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Thursday, November 28, 2013

Thanksgiving for 2 1/2 stomachs

     Although Cindy was working today, she did not have to go in until four so there was time for a turkey dinner.  We had all the classics, but on a small scale.  Durelle found a 9 1/2 pound turkey which we accompanied with mashed (riced) potatoes, stuffing, gravy, butternut squash, boiled onions, cranberry jelly and pumpkin pie.  Everything came together right at two-o-clock as if by magic.  It all started with stuffing the turkey.
     That's the potato ricer in the background.  I had recently read a couple of food articles in the run-up to Thanksgiving that claimed that mashed potatoes made with a ricer were absolutely the best way to make mashed potatoes but that, alas, no one has a ricer anymore.  Guess what?  Perched on top of one of our kitchen cabinets as a decoration was Durelle's mother's ricer complete with the conical wooden "pestle".  I got it down and Durelle cleaned it up.  Who knows how old it is...a century?  I did a dry run last week and today turned out a wonderful batch of potatoes.  Instead of dirtying some other implement, I also used it to mash the squash.
     Once the turkey was stuffed, properly seasoned and oiled, the roasting pan was carried out to the Traeger pellet fed grill.  I have a remote thermometer.  One sensor gets inserted into the inner thigh of the turkey.  The other clips to the grate of the grill to provide the oven temperature.  These temperatures are wirelessly remoted to a monitor inside the house.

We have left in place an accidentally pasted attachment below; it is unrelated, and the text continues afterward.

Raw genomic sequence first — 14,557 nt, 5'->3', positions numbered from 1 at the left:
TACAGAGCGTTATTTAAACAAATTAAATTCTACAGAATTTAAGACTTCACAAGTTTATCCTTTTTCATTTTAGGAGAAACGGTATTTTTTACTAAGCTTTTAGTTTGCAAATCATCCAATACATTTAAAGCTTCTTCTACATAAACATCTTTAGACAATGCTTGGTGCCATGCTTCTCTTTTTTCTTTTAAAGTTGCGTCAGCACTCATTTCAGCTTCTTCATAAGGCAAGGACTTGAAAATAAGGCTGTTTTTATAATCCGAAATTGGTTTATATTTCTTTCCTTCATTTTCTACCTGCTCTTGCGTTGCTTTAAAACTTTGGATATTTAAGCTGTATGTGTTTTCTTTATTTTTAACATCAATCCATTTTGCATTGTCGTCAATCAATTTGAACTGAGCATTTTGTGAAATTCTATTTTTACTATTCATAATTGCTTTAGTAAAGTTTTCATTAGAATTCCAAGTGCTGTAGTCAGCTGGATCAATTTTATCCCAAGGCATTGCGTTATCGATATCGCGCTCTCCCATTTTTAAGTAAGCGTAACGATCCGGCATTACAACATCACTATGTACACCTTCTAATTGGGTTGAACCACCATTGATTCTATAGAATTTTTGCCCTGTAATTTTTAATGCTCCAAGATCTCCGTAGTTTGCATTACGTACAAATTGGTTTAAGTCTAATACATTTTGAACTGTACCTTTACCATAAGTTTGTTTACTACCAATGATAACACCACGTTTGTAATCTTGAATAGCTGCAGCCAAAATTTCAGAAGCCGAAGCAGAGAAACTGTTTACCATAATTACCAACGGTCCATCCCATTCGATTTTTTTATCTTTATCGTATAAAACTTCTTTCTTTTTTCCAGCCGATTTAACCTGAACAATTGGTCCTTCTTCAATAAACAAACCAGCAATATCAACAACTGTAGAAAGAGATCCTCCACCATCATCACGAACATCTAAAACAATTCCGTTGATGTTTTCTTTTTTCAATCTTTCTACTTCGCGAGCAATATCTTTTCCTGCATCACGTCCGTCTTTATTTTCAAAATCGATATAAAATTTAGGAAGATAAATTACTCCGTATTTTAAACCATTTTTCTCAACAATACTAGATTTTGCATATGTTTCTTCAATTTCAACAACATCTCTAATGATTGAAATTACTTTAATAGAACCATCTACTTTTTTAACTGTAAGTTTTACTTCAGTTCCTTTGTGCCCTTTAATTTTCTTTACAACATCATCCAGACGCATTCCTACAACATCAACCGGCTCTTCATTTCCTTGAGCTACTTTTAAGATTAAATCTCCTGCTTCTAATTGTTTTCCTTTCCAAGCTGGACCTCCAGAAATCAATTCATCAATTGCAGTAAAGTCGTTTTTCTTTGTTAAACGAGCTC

The spritzer bottle holds apple juice which is used to periodically to baste the bird.
     Here it is almost done.  Is that the smallest turkey you ever saw?
     The table to which this bird is headed is equally modest...just three plates.  
     Besides, Cindy with her gastric bypass surgery, was tortured by the small size of samples she could have.  Her mother's stuffing brought great appreciative sighs at each of the two bites she felt she could have.
     Still it was a great Thanksgiving.  The scene below has nothing to do with triptofan.  He always looks like this.
     I hope your Thanksgiving was as enjoyable as ours and that you stop from time to time to recognize all that we have for which to be thankful.

4 comments:

Ann said...

Not only does the turkey look good, but so do you. Since both sons had to work, we will be celebrating on Tuesday.

Dan Taylor said...

Looks delicious, like the basting method. My mother brought the Windsor salad for our meal, 19 people at the table this year. It was not quiet.

Marty said...

Ann made a cranberry sauce this year. Very successful. And we 'suffered' with the canned jellied stuff for so many years.

Anonymous said...

Believe me, I was plenty thankful on Thanksgiving. For having my own personal chefs living across the street.